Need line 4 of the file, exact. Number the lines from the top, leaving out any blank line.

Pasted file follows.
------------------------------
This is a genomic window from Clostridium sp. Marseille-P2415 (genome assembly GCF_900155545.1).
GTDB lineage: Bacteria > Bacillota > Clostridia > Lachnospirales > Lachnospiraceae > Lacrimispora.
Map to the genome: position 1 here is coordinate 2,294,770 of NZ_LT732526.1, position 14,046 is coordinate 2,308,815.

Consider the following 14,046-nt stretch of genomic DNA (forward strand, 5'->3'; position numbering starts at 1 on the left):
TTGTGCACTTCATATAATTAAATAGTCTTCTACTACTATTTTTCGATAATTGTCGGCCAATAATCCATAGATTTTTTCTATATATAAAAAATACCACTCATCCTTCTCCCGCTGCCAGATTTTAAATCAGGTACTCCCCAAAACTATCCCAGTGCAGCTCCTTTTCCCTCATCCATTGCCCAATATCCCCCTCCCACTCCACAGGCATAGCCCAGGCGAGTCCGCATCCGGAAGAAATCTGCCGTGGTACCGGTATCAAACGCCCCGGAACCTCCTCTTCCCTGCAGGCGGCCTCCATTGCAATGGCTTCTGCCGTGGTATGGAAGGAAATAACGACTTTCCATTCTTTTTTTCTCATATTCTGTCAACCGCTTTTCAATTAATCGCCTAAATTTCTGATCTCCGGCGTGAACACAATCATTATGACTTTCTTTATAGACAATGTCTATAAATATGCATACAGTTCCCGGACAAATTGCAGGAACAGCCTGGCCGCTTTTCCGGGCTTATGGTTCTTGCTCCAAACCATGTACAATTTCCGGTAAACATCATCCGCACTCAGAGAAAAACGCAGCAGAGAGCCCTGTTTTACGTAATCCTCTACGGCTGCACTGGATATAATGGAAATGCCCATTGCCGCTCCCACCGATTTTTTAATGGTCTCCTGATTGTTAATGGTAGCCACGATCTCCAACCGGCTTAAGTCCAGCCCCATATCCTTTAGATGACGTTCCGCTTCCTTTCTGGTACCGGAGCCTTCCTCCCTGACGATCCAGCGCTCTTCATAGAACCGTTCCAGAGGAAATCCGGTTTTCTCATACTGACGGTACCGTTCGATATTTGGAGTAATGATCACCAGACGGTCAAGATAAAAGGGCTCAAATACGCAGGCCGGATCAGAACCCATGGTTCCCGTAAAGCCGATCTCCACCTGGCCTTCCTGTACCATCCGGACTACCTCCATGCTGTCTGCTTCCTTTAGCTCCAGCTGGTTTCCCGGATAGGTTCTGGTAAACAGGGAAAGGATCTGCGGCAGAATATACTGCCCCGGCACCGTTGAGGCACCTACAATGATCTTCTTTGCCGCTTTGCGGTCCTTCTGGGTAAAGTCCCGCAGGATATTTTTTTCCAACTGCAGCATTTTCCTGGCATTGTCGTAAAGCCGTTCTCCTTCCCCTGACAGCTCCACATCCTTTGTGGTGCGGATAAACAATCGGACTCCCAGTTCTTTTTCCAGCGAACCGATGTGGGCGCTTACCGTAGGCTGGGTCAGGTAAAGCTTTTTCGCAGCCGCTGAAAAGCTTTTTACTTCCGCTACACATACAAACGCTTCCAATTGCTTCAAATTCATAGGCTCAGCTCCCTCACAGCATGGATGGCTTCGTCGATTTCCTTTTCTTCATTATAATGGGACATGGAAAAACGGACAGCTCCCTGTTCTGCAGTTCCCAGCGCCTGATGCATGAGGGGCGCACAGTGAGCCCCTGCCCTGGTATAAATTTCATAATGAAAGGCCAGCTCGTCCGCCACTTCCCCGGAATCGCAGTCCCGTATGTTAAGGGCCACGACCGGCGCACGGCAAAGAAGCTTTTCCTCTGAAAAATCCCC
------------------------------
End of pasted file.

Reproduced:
Consider the following 14,046-nt stretch of genomic DNA (forward strand, 5'->3'; position numbering starts at 1 on the left):